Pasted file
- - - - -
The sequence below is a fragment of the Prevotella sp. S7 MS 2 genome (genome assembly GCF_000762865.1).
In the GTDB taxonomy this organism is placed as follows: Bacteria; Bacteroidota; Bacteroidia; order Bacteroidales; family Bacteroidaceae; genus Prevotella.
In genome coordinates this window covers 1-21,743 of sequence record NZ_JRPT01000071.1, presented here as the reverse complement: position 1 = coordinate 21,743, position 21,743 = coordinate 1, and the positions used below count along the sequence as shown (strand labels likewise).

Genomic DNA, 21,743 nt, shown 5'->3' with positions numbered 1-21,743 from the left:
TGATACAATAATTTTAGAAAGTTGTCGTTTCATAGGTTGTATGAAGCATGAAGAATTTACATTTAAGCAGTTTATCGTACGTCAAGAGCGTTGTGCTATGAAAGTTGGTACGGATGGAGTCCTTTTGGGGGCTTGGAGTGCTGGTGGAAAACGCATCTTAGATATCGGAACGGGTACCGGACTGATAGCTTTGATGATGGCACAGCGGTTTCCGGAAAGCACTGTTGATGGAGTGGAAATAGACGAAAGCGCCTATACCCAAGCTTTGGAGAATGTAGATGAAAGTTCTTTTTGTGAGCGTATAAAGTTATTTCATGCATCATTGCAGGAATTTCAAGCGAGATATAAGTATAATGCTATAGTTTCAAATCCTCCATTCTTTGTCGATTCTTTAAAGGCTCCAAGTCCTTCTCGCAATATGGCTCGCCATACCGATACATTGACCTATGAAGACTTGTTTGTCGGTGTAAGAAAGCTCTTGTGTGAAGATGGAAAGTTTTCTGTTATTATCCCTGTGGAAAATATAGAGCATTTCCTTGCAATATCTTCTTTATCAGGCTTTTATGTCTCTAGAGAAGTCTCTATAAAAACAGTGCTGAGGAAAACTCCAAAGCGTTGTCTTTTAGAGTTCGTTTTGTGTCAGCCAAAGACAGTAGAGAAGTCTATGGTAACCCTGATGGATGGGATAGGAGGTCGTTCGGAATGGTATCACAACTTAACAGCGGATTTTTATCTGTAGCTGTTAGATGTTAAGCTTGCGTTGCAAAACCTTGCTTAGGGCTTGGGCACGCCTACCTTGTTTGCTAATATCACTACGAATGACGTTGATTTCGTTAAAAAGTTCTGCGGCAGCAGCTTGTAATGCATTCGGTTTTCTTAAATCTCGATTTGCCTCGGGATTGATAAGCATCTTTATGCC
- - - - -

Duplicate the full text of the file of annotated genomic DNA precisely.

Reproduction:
The sequence below is a fragment of the Prevotella sp. S7 MS 2 genome (genome assembly GCF_000762865.1).
In the GTDB taxonomy this organism is placed as follows: Bacteria; Bacteroidota; Bacteroidia; order Bacteroidales; family Bacteroidaceae; genus Prevotella.
In genome coordinates this window covers 1-21,743 of sequence record NZ_JRPT01000071.1, presented here as the reverse complement: position 1 = coordinate 21,743, position 21,743 = coordinate 1, and the positions used below count along the sequence as shown (strand labels likewise).

Genomic DNA, 21,743 nt, shown 5'->3' with positions numbered 1-21,743 from the left:
TGATACAATAATTTTAGAAAGTTGTCGTTTCATAGGTTGTATGAAGCATGAAGAATTTACATTTAAGCAGTTTATCGTACGTCAAGAGCGTTGTGCTATGAAAGTTGGTACGGATGGAGTCCTTTTGGGGGCTTGGAGTGCTGGTGGAAAACGCATCTTAGATATCGGAACGGGTACCGGACTGATAGCTTTGATGATGGCACAGCGGTTTCCGGAAAGCACTGTTGATGGAGTGGAAATAGACGAAAGCGCCTATACCCAAGCTTTGGAGAATGTAGATGAAAGTTCTTTTTGTGAGCGTATAAAGTTATTTCATGCATCATTGCAGGAATTTCAAGCGAGATATAAGTATAATGCTATAGTTTCAAATCCTCCATTCTTTGTCGATTCTTTAAAGGCTCCAAGTCCTTCTCGCAATATGGCTCGCCATACCGATACATTGACCTATGAAGACTTGTTTGTCGGTGTAAGAAAGCTCTTGTGTGAAGATGGAAAGTTTTCTGTTATTATCCCTGTGGAAAATATAGAGCATTTCCTTGCAATATCTTCTTTATCAGGCTTTTATGTCTCTAGAGAAGTCTCTATAAAAACAGTGCTGAGGAAAACTCCAAAGCGTTGTCTTTTAGAGTTCGTTTTGTGTCAGCCAAAGACAGTAGAGAAGTCTATGGTAACCCTGATGGATGGGATAGGAGGTCGTTCGGAATGGTATCACAACTTAACAGCGGATTTTTATCTGTAGCTGTTAGATGTTAAGCTTGCGTTGCAAAACCTTGCTTAGGGCTTGGGCACGCCTACCTTGTTTGCTAATATCACTACGAATGACGTTGATTTCGTTAAAAAGTTCTGCGGCAGCAGCTTGTAATGCATTCGGTTTTCTTAAATCTCGATTTGCCTCGGGATTGATAAGCATCTTTATGCC